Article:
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THE PERKS OF BEING A NIGERIAN (Episode 4)

THE PERKS OF BEING A NIGERIAN (Episode 4)

I sat down at Iya Kanyi’s bar with the rest of the boys as we usually did on most Saturday evenings. Our object of discussion however was not the regular weekend Premier league games. It was something more disturbing – a Nineteen-year-old boy had attempted to use his girlfriend for a money ritual. According to him, he had resorted to the act after being met with misfortune from internet fraud and life had become unbearable for him.

Being the only son and first child of four children, his poor widowed mother must have endlessly reminded him that as the man of the house, the family is looking up to him for salvation. His friends must have reminded him of the need to hit it big as he has a lot of responsibilities. Maybe his siblings would have indulged him by excusing him from chores.

The quest for money by young male adults in recent months has left the media in disarray and the country in so much distrust and insecurity. Young male adults have shifted from fraud and theft to blood money. What is even more worrisome is that it isn’t a secret. Most male youths are so eager to chill with the big boys at a tender age that they now do literally anything for fast wealth.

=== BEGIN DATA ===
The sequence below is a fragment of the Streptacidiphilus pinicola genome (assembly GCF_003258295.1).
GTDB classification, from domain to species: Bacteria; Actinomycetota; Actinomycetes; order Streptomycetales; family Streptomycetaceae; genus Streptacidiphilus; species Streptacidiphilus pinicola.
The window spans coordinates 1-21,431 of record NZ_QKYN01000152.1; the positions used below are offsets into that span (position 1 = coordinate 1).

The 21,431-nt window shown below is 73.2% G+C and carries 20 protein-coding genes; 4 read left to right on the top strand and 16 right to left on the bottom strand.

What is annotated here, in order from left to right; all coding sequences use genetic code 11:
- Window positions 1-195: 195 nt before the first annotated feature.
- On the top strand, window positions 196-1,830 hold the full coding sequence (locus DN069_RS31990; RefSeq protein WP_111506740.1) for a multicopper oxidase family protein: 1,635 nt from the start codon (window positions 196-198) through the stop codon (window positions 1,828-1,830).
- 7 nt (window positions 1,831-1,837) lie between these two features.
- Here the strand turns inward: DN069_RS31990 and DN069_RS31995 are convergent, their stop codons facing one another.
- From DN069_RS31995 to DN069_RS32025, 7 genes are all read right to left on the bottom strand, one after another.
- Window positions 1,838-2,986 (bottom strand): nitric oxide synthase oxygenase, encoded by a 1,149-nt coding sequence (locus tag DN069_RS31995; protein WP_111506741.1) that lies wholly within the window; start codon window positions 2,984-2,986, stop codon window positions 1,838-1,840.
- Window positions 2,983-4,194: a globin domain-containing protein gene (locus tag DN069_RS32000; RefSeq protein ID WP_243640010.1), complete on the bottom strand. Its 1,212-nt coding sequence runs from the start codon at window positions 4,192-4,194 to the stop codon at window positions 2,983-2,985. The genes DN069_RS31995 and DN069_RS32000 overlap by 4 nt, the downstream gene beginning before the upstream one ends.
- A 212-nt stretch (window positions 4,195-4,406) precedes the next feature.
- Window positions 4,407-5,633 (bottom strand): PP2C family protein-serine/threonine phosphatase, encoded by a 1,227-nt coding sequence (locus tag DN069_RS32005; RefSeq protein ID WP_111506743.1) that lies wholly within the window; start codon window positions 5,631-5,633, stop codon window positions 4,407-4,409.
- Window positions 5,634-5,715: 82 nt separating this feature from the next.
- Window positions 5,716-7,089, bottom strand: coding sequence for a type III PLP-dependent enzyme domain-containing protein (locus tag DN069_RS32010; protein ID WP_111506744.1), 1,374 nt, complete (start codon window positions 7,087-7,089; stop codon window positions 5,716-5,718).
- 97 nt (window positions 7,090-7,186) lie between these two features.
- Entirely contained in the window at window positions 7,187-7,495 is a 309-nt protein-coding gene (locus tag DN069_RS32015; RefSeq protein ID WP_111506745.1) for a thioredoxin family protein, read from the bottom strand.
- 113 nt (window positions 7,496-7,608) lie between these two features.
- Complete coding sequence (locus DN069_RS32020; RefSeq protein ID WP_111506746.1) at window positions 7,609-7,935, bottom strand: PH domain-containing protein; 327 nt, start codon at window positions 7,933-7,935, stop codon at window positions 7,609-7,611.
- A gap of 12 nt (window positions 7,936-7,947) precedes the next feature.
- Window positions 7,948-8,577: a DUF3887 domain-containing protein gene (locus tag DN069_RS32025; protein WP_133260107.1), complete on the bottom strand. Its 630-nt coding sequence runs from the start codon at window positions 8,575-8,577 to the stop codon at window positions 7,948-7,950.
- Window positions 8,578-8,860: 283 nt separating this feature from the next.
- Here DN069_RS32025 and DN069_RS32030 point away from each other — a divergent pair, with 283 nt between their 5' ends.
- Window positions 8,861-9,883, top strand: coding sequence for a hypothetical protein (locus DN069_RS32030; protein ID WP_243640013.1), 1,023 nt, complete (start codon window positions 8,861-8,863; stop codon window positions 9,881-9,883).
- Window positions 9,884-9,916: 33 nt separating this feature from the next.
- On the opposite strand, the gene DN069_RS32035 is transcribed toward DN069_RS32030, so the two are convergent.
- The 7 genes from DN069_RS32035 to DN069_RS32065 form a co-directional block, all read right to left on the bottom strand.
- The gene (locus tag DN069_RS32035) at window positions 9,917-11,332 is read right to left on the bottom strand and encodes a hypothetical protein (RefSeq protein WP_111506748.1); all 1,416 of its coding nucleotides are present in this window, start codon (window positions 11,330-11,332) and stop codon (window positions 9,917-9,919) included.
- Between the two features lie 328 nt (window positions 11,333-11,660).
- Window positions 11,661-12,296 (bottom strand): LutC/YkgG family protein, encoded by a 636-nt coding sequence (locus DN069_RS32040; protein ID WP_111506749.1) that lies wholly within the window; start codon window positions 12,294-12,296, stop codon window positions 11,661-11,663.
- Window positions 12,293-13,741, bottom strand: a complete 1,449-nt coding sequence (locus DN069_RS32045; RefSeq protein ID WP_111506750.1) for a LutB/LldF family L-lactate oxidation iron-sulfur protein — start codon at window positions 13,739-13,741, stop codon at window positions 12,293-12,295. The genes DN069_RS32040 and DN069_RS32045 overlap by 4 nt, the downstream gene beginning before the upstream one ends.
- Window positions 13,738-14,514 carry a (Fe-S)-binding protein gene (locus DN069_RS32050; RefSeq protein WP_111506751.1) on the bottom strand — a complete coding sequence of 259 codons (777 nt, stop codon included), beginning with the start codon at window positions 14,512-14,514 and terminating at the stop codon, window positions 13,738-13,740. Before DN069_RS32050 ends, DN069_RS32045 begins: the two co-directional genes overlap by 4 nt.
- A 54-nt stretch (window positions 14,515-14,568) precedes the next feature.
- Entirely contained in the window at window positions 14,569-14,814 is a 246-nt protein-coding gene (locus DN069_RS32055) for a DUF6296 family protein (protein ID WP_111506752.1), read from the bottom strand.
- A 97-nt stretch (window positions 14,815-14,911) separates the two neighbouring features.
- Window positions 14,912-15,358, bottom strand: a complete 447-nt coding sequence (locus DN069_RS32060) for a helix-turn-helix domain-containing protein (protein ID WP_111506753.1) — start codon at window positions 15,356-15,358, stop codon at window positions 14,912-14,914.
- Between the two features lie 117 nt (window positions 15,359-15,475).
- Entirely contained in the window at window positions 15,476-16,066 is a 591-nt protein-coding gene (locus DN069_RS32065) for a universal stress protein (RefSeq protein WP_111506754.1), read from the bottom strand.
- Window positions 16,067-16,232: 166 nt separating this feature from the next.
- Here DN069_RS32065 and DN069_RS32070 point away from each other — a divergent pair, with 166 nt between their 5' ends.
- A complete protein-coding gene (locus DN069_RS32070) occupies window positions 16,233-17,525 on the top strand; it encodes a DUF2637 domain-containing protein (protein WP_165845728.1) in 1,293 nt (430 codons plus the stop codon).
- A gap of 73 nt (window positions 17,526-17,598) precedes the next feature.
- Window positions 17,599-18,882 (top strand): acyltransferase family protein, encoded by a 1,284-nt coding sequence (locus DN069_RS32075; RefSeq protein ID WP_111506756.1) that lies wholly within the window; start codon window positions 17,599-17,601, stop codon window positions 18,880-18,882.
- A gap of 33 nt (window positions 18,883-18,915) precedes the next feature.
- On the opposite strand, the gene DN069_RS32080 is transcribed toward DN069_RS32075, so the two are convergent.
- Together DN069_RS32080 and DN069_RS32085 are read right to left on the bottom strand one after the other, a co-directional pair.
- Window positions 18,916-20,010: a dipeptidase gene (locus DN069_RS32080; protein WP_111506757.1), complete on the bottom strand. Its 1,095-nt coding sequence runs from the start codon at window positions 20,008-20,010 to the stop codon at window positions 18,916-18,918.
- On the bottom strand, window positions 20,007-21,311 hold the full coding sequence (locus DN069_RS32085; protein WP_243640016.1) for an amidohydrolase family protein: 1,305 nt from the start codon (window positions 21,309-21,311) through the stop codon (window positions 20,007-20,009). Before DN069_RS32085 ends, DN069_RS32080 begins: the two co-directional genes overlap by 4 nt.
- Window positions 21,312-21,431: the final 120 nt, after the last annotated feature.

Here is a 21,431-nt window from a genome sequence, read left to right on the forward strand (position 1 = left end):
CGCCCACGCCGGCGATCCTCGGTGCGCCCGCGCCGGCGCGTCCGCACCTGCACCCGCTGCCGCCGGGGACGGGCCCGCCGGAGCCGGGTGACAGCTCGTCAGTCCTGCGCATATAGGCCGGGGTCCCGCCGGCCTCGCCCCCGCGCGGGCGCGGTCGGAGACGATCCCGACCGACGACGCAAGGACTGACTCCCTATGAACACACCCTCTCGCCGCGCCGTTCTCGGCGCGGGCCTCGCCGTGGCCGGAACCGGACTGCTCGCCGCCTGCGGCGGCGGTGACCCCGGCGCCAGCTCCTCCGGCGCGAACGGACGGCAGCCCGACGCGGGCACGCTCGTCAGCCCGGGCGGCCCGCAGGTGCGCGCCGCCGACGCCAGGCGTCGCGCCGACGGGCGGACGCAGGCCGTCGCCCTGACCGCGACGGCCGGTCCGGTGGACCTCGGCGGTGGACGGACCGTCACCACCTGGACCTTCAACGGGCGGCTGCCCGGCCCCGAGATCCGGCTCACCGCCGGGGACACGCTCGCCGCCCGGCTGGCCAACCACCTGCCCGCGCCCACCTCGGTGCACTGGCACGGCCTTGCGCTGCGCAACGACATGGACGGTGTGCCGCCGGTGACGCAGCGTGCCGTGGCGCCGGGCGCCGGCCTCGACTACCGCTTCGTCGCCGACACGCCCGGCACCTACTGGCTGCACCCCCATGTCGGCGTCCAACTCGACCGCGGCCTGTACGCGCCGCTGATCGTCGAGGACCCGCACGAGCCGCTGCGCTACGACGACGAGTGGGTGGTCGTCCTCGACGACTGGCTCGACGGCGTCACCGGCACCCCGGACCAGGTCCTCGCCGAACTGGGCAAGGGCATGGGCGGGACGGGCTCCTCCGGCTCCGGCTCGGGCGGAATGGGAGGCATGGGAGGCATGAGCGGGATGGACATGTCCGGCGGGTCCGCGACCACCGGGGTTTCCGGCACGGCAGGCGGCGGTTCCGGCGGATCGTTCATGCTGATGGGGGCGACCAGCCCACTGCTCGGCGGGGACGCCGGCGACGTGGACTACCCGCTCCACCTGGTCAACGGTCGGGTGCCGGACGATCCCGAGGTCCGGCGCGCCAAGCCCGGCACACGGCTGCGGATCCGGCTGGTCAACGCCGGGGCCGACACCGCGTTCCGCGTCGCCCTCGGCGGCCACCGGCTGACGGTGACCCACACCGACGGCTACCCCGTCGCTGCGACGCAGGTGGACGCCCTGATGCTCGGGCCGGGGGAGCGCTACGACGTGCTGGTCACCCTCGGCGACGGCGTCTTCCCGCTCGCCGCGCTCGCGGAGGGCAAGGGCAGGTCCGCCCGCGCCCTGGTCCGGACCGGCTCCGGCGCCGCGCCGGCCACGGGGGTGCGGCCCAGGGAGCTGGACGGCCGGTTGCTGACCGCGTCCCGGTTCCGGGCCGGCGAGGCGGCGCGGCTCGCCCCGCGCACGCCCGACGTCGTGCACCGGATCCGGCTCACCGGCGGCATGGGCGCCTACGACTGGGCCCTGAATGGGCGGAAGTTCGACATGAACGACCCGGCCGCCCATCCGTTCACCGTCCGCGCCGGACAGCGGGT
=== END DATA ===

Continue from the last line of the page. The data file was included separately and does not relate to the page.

With my drink in hand, I soon delved into a cesspool of what-ifs as my mind rummaged through endless scenarios of possible ways we could have raised our sons differently. You wonder who it was that raised these lots or if they were ever instilled with morals while growing up. You wonder what went wrong. Society has over time found a way to shoulder men with a false responsibility that Masculinity is tied to a Man’s ability to be as strong as steel at all times and that any form of softness is counted as weakness. We are expected to know, to have the solutions, to dole out instructions, and never show emotions unless it’s anger and brute force. Never accept defeat even when it is brave to do so and never be wrong, at all times! One of the core acts of being a man is to never be seen as needy – basically in need of help, especially when it’s from a lady, worse is when it’s from his lady. This is seen as soft and being soft for men is weakness!